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Paul G. Howes (American, 1892–1984), Trigonopsis howesi (abdominalis), c. 1916

Ink and watercolor on paper, and unknown photographic medium, 11 x 9 in.

Bruce Museum Archive, 87.22

Nest of the Wasp, Trigonopsis howesi, Vardy, Collected by Paul G. Howes, 1916, Guyana, near Bartic Bruce Museum Archive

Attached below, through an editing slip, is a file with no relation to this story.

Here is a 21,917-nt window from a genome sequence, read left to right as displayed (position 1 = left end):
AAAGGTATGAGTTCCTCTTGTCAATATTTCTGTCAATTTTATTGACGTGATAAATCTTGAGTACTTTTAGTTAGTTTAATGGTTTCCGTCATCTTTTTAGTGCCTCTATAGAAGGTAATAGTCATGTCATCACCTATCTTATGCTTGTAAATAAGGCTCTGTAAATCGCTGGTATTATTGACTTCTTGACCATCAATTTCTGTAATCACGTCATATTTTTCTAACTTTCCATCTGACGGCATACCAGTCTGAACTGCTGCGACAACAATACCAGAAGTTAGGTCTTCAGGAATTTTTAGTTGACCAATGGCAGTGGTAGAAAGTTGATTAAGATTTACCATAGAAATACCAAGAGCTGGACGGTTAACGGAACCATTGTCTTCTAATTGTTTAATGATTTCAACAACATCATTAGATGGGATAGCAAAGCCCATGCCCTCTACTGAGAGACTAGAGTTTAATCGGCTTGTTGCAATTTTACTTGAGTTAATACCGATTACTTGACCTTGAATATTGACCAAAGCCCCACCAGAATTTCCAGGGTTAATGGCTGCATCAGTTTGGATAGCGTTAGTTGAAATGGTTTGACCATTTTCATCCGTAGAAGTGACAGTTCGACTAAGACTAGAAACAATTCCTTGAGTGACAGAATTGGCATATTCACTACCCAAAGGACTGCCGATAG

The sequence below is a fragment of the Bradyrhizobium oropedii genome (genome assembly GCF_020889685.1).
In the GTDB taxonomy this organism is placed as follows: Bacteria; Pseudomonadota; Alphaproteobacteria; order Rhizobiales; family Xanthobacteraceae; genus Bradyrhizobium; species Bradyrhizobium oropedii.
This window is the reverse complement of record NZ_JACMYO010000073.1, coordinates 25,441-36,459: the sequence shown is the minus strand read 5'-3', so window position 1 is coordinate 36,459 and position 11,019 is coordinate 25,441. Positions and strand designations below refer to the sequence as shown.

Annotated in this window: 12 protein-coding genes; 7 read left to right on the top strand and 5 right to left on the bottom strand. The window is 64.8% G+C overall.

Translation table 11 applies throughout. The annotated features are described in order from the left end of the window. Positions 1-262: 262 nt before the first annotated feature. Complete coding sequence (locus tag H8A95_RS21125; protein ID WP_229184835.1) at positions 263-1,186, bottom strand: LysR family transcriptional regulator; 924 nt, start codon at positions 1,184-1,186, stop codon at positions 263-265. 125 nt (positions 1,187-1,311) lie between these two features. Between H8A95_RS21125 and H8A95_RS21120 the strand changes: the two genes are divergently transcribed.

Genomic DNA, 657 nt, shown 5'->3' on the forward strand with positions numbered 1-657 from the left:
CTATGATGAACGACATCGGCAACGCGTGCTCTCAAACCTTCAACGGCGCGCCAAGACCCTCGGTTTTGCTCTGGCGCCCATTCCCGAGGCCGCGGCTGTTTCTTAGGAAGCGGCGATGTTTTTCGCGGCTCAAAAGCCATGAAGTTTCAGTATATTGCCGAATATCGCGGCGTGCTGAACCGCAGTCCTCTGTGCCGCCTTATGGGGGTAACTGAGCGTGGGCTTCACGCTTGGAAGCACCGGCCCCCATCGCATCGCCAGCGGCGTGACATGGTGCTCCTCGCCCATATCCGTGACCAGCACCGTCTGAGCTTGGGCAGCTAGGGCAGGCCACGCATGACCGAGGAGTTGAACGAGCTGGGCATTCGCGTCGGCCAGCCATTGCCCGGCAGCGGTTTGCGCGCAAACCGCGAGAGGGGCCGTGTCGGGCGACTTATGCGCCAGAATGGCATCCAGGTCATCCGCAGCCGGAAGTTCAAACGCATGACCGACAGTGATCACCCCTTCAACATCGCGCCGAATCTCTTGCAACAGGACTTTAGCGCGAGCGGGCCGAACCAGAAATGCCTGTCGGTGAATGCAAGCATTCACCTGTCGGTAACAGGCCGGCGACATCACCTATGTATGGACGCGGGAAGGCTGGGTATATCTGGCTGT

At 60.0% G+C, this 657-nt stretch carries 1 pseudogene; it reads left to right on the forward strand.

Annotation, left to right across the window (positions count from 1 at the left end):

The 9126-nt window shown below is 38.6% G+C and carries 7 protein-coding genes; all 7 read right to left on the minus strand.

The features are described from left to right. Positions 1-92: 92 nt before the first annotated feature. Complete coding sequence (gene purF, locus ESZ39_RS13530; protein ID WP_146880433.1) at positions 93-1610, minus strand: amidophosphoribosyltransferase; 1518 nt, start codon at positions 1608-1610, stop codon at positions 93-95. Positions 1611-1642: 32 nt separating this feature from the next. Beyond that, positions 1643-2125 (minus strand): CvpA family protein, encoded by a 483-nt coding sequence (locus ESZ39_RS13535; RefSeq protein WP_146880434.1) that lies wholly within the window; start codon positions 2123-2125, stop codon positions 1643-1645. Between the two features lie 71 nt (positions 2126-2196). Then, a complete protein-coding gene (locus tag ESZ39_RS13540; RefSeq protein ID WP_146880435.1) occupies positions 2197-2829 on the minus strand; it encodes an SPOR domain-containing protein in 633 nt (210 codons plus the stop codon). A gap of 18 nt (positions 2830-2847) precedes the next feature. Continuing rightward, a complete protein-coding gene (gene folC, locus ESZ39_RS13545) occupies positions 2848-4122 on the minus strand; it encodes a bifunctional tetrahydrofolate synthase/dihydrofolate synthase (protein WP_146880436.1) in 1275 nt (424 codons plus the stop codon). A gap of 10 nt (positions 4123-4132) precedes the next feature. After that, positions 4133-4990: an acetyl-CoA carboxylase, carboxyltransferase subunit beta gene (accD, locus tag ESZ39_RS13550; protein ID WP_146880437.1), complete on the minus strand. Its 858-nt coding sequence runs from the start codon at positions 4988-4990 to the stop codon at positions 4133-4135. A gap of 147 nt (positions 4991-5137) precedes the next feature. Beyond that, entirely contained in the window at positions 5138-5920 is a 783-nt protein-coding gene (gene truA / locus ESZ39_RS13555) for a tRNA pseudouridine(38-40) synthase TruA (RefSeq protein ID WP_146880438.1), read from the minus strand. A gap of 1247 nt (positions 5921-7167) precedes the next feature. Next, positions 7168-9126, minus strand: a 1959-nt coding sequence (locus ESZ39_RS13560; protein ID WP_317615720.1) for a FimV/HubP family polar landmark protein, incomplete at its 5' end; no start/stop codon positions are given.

These nondescript but notable wasp illustrations, photo, and nest date to Howes’s first expedition to British Guiana (now Guyana) in 1916, where he served as the research assistant for The New York Zoological Society which created a field station headed by the famed naturalist William Beebe. There, Howes collected six nests and later hatched them in Greenwich, identifying the species as Trigonopsis abdominalis. Some of the preserved adults made it into the collections of the British Museum and the United States National Museum. In 1978, Colin R. Vardy, an entomologist with the British Museum, encountered Howes’s specimens as he worked on a detailed taxonomic revision of the wasp genus Trigonopsis and noted some differences between them and other known representatives of abdominalis. The specimens were different enough that he named them as a new species, howesi, in honor of Howes and his important research.

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